Disclaimer: This is another review of a book written by a friend (see also Dance you Way to Psychic Sex).
It’s tough to review mates’ books. If I love it, I sound like a sycophant – and of course, I’d rather keep schtum than publish a damning review. But I’ll start by saying that I do love this book, and you should all buy it (and not just if you’re a scientist).
Set in the world of scientific research, Jenny Rohn’s second novel – The Honest Look – is all about interactions. From the mysterious interplay between proteins buried deep within cells to the emotional interactions between colleagues, friends and lovers, The Honest Look teases them apart to show us how they work.
The plot centres on Dr Claire Cyrus, fresh from her PhD and harbouring a secret double life as a poet. She’s one of the three people in the world who can work a mysterious and idiosyncratic machine known as the Interactrex 3000. This beast – seemingly part HAL, part Heath Robinson – hoovers up tiny samples of gloop from cells, identifying the protein players duetting in the molecular ballet within.
Packed off to an up-and-coming biotech company in the Netherlands who have just forked out a significant amount of cash for the machine, Claire’s arrival goes unheralded by resentful and dismissive colleagues. She ignores them and settles in to work, but gets distracted by a sexy and charismatic researcher (yes, they do exist, trust me…) and starts working on a sneaky side project – partly to fire up her own scientific mojo, and partly to impress him.
Things start to unravel when Claire makes an unfortunate discovery that throws a dark shadow of doubt on the effectiveness of the company’s sole output – a seemingly near-magical drug for Alzheimer’s disease. But coming clean gets tricky when she starts an affair with the aforementioned sexy researcher, whose future financial gains are dependent on the company’s success.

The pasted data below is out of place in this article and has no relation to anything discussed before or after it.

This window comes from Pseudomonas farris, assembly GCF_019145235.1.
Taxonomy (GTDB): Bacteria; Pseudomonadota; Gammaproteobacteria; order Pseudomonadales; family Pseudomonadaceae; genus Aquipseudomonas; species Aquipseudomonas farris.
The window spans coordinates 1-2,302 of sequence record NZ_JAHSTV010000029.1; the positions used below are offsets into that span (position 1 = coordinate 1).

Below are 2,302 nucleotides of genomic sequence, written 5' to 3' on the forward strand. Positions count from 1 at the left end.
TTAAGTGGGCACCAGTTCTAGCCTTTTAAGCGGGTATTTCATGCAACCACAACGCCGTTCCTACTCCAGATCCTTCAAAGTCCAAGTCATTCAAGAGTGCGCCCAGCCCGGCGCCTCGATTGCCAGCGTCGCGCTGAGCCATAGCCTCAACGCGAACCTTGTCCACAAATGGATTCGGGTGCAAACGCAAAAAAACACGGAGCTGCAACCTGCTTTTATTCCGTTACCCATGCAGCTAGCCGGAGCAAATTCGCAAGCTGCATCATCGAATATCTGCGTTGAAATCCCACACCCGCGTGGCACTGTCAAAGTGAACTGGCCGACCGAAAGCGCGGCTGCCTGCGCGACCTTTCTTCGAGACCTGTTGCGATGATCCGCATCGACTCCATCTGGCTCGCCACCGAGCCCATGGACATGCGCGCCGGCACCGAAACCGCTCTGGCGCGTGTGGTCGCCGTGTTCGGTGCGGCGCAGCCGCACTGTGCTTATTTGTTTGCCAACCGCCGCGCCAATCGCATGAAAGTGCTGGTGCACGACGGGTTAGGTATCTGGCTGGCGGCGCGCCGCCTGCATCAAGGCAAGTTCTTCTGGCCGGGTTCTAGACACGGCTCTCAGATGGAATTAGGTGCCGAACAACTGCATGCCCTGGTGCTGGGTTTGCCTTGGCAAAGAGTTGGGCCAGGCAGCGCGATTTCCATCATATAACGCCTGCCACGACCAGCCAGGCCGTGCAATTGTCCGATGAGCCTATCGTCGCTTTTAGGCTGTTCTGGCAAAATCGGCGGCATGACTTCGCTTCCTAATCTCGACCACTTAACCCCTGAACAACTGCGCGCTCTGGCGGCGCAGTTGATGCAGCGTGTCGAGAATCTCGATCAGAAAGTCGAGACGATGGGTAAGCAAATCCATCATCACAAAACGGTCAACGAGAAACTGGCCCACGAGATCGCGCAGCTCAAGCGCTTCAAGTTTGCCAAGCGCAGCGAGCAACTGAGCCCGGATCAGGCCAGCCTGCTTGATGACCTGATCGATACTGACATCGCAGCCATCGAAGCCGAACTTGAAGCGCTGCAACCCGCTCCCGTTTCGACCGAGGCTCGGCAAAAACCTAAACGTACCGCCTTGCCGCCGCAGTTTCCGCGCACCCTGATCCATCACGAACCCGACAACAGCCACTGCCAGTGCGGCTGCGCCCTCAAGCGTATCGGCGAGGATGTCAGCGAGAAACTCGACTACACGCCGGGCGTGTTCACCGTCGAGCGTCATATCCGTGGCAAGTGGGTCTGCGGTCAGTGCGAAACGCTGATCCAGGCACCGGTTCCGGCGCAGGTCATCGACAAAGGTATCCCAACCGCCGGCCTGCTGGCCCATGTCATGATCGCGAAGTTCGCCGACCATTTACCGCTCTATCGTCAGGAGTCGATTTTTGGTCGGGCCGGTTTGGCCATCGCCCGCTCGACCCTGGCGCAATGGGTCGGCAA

As we all know, secrets can’t stay hidden for long. Eventually everything comes crashing down, leaving Claire to be salvaged from the wreckage of the company, her relationship, and her scientific career by a different sexy, charismatic scientist (Yes! Another one!)
The whole book is scattered with snippets of poems, as Claire seeks solace and meaning in poetry – both in books and her own. As a writer as well as a scientist, I really enjoyed the insights into the poetical, as well as scientific, side of Claire’s mind.
Although it ends a little too neatly for my liking – any struggling artists reading the book are likely to laugh bitterly at the last scene – it’s a fantastic read. I devoured the whole thing in just a couple of days, and got totally wrapped up in the action.
If I’m to criticise anything (and I’m having to dig deep here) it might have to be the slightly excessive intrusion of Amsterdam into the book. Rohn paints a wonderfully evocative picture of what it’s like to live in the city, although at times it’s just a little bit of overkill, with Dutch references crammed into almost every page. But that’s being really petty, and generally her references to the people, places, culture and food of the place – one that I’ve visited many times – really do conjour up the spirit of the ‘Dam.
I recently read Jenny’s first book, Experimental Heart – a romantic science thriller (is that a real genre?) telling the tale of a hapless postdoc, a glamorous virus researcher, and a dodgy biotech company. Again, I loved it. The writing is pacey and engaging, and the plot twists and turns like the process of discovery itself.
I’d definitely recommend Experimental Heart to my scientist friends, but I wouldn’t suggest it to a non-scientist reader. In my opinion it’s just got a bit too much jargon in it, and the plot depends just a little too much on understanding the biological principles at work. But that’s not the case for The Honest Look, which I’ve been recommending to pretty much everyone since I finished it.
Yes, it’s set in a lab. Yes, the plot hangs on a point of biology. But there’s so much else to it that it doesn’t matter if you don’t know your nuclei from your neurons. It’s just a really great book, extremely well-written, and packed with action, intrigue, romance, poetry and – yay! – science.